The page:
In yesterday’s post, I unveiled my annual birthday star for my new age, 54. Today, I’m placing that 54-pointed star on each of the thirty faces of a rhombic triacontahedron. I use a program called Stella 4d (free trial available right here) to do this, and it allows images on polyhedron-faces to either be placed inside the face, or around the face. Here’s the “inside” version:
Both the Platonic icosahedron and the golden icosahedron have twenty triangular faces. In the Platonic version, these faces are all equilateral triangles. The golden icosahedron has eight such triangles, but the other twelve are golden triangles, which have a leg-to-base ratio which is the golden ratio. These golden triangles appear in pairs, and the six pairs are arranged in such a way as to make this a solid with pyritohedral symmetry: the symmetry of a standard volleyball.
A net for the golden icosahedron appears below. Both images were made using a program called Stella 4d, which you can try for free right here.
This beauty appeared unexpectedly when I was playing around with polyhedra related to the icosahedron and dodecahedron, using Stella 4d: Polyhedron Navigator. You can try this program for yourself, free, at http://www.software3d.com/Stella.php.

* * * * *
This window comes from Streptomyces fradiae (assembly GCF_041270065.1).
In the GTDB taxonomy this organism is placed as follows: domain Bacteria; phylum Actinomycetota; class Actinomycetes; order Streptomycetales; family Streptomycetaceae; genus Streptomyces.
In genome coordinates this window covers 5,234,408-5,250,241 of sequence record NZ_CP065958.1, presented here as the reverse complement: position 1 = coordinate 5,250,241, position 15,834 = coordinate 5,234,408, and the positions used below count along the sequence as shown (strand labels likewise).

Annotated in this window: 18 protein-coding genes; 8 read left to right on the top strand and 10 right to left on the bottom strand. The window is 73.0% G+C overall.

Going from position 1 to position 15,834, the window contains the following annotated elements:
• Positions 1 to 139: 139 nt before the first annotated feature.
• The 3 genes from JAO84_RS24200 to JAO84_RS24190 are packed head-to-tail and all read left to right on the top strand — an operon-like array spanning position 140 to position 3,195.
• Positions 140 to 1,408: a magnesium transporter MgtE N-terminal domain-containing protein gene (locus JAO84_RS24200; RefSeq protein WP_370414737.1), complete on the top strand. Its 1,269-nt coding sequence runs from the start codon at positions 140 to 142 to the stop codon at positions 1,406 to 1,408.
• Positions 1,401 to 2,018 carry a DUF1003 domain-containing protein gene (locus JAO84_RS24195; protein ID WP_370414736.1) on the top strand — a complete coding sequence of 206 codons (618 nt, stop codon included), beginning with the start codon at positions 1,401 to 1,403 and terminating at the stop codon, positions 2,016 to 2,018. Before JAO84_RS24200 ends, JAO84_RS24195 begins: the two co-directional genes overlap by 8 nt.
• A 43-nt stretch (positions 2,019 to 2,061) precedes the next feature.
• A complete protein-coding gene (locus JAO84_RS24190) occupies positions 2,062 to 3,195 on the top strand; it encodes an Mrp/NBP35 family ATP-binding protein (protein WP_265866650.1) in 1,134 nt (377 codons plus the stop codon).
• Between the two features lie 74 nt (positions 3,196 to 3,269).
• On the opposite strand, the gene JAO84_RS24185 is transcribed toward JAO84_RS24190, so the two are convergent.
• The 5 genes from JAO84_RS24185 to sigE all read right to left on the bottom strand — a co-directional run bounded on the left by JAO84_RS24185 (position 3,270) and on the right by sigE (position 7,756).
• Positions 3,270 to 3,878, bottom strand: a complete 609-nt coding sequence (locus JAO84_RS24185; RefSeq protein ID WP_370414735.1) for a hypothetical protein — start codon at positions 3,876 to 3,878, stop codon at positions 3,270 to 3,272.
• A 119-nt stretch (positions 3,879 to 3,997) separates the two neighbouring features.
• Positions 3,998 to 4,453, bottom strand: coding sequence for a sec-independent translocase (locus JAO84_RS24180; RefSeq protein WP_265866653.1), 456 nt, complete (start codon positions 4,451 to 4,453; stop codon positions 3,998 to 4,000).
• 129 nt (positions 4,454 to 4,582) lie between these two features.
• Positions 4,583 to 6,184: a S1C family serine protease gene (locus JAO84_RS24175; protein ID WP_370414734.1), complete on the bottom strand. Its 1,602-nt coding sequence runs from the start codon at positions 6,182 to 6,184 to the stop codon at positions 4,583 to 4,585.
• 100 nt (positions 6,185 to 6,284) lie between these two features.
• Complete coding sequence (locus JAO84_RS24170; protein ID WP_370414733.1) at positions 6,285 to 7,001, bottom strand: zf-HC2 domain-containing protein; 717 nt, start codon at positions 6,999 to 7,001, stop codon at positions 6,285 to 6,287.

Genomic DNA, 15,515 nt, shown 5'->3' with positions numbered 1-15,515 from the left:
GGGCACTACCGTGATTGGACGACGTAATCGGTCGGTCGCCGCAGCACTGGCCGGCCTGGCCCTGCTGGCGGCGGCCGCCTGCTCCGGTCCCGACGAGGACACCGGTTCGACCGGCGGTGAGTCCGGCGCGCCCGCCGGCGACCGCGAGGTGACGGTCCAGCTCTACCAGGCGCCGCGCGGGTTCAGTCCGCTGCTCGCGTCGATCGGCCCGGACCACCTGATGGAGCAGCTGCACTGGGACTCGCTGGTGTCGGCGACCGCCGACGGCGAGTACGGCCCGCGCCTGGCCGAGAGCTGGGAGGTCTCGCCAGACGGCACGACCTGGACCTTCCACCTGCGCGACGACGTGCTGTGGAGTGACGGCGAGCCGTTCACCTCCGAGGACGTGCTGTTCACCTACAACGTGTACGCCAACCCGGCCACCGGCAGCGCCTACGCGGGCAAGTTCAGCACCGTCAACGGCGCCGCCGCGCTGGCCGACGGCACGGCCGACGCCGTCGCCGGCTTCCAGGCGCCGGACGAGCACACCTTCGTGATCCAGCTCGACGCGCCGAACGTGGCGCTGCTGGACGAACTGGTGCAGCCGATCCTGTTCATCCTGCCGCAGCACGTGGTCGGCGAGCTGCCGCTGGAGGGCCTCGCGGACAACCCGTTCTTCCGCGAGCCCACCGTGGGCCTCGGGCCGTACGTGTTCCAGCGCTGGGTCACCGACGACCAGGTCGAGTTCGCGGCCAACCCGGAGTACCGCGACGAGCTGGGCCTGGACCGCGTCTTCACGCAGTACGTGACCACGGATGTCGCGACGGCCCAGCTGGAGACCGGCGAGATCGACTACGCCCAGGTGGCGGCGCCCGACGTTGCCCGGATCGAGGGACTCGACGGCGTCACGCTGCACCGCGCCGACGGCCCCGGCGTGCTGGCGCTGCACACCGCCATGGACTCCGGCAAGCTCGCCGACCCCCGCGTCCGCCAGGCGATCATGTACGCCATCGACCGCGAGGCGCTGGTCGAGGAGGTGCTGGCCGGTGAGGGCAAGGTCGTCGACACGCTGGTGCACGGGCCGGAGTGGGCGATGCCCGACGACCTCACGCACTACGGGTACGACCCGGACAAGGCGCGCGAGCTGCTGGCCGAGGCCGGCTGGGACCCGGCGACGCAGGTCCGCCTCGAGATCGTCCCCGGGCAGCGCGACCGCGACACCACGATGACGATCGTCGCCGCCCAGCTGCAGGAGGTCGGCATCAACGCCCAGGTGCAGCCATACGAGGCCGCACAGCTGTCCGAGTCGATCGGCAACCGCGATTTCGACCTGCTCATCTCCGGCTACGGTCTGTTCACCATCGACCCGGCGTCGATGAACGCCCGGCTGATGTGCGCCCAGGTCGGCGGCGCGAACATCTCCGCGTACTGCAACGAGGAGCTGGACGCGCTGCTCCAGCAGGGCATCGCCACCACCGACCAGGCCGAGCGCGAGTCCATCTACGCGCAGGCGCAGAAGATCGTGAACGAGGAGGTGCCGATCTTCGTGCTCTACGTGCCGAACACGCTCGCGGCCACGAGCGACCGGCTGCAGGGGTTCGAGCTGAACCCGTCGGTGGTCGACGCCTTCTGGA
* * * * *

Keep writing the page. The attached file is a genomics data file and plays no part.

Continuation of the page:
This polyhedron has six faces which are regular octagons, sixty quadrilateral faces, and 32 triangular faces, eight of which are regular. I made it using Stella 4d, which you can try for free at http://www.software3d.com/Stella.php.
Icosahedra have twenty faces. In the image above, only twelve of those triangles are visible; the other eight have been hidden, so you can see what this solid looks like on the inside. The twelve which remain have pyritohedral symmetry — the symmetry of a volleyball.
This polyhedron has 12 faces which are regular decagons, 150 quadrilateral faces, and 80 triangular faces, 20 of which are regular. I made it using Stella 4d, which you can try for free at http://www.software3d.com/Stella.php.